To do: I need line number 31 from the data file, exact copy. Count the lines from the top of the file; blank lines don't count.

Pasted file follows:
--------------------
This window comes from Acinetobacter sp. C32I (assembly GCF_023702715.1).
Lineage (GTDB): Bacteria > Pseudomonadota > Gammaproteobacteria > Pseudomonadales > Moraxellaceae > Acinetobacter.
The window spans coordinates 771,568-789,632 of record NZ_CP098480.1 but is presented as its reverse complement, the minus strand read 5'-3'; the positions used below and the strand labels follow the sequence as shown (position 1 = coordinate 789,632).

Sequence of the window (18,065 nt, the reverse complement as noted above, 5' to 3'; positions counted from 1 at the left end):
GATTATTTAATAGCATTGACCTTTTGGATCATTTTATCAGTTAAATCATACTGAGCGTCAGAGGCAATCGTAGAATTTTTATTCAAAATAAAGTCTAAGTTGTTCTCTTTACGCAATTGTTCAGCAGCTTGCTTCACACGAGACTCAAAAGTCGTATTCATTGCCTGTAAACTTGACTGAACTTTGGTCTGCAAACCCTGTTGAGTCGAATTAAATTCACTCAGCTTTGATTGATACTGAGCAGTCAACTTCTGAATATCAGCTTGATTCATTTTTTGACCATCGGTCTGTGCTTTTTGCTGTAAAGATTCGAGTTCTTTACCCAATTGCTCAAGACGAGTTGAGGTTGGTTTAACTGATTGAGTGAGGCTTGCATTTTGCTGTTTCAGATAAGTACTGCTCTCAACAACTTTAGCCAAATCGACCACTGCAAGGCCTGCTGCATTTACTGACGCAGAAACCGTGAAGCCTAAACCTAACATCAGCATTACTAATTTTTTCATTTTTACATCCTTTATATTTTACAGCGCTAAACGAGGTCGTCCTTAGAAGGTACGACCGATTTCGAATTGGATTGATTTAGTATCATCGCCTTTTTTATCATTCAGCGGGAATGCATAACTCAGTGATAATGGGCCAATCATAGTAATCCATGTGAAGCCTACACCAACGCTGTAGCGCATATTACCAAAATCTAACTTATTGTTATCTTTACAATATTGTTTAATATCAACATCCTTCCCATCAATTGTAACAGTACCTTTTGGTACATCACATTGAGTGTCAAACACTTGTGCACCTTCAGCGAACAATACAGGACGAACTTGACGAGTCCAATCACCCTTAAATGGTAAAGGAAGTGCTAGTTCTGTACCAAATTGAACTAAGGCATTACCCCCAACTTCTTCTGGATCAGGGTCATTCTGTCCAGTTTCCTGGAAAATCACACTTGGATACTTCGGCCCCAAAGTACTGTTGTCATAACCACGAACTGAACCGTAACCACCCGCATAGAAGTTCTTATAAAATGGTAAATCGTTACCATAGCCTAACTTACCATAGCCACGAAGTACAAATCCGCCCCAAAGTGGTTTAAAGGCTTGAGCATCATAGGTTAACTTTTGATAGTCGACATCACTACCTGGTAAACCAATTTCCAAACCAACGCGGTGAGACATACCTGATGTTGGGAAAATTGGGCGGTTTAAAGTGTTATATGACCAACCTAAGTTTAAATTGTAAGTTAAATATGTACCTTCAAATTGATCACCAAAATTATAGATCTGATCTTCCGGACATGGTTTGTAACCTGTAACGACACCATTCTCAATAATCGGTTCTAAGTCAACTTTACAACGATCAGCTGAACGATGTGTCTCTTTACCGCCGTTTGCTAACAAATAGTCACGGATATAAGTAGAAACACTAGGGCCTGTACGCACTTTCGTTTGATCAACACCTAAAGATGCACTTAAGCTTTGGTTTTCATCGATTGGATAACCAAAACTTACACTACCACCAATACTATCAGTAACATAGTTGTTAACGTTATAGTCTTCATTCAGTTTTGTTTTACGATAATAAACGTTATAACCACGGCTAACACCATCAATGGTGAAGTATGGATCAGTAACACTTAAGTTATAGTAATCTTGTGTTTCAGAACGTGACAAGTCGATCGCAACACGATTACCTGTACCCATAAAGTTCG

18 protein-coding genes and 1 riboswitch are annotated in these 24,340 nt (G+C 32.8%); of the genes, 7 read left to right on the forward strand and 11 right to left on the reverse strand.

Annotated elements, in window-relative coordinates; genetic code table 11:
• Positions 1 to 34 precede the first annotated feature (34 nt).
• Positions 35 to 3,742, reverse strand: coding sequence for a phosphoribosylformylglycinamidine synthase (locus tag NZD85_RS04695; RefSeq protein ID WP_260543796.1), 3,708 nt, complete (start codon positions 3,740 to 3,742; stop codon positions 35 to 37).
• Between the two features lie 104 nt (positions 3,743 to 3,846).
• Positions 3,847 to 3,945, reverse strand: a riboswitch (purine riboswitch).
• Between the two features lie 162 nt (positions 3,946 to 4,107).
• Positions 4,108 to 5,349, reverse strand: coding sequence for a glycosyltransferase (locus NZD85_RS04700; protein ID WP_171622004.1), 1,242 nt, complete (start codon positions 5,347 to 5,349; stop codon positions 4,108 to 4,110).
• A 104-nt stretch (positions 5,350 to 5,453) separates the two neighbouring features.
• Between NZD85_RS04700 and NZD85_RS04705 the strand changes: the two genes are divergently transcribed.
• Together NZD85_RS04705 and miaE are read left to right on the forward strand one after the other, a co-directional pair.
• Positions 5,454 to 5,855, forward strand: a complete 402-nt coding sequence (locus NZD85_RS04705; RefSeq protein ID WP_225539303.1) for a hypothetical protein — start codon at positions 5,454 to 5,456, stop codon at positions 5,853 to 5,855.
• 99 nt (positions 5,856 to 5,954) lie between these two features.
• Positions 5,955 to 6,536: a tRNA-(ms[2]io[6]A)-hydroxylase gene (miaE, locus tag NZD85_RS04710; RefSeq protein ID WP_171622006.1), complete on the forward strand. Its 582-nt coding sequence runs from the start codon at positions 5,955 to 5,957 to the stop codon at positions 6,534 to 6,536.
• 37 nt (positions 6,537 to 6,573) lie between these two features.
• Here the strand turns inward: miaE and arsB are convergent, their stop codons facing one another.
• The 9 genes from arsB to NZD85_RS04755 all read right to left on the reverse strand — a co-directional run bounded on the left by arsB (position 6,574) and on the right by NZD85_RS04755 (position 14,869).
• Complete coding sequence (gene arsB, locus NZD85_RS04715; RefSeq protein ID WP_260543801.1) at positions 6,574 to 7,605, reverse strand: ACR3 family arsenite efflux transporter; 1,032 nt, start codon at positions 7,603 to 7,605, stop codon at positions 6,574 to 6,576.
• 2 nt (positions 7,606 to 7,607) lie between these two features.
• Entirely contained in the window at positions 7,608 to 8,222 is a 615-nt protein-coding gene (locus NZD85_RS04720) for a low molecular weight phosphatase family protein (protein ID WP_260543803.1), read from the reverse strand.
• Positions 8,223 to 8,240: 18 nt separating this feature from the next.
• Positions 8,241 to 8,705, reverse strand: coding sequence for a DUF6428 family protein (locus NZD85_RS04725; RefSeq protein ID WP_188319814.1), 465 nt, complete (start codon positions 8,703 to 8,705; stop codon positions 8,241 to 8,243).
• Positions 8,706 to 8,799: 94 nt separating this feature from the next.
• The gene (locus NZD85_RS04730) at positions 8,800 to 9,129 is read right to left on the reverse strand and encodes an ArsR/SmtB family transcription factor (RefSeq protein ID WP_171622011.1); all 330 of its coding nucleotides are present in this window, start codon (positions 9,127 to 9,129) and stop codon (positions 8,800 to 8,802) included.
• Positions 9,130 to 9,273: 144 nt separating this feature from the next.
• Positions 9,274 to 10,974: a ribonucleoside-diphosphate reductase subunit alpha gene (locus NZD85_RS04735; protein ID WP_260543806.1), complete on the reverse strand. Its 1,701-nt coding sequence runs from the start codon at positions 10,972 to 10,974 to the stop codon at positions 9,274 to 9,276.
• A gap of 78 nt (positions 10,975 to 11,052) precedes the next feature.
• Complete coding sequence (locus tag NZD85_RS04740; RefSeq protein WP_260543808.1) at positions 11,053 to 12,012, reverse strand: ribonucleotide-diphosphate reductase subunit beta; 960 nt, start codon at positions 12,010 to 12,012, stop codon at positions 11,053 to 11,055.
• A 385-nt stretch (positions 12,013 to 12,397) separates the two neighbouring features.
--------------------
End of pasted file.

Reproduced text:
• Positions 9,274 to 10,974: a ribonucleoside-diphosphate reductase subunit alpha gene (locus NZD85_RS04735; protein ID WP_260543806.1), complete on the reverse strand. Its 1,701-nt coding sequence runs from the start codon at positions 10,972 to 10,974 to the stop codon at positions 9,274 to 9,276.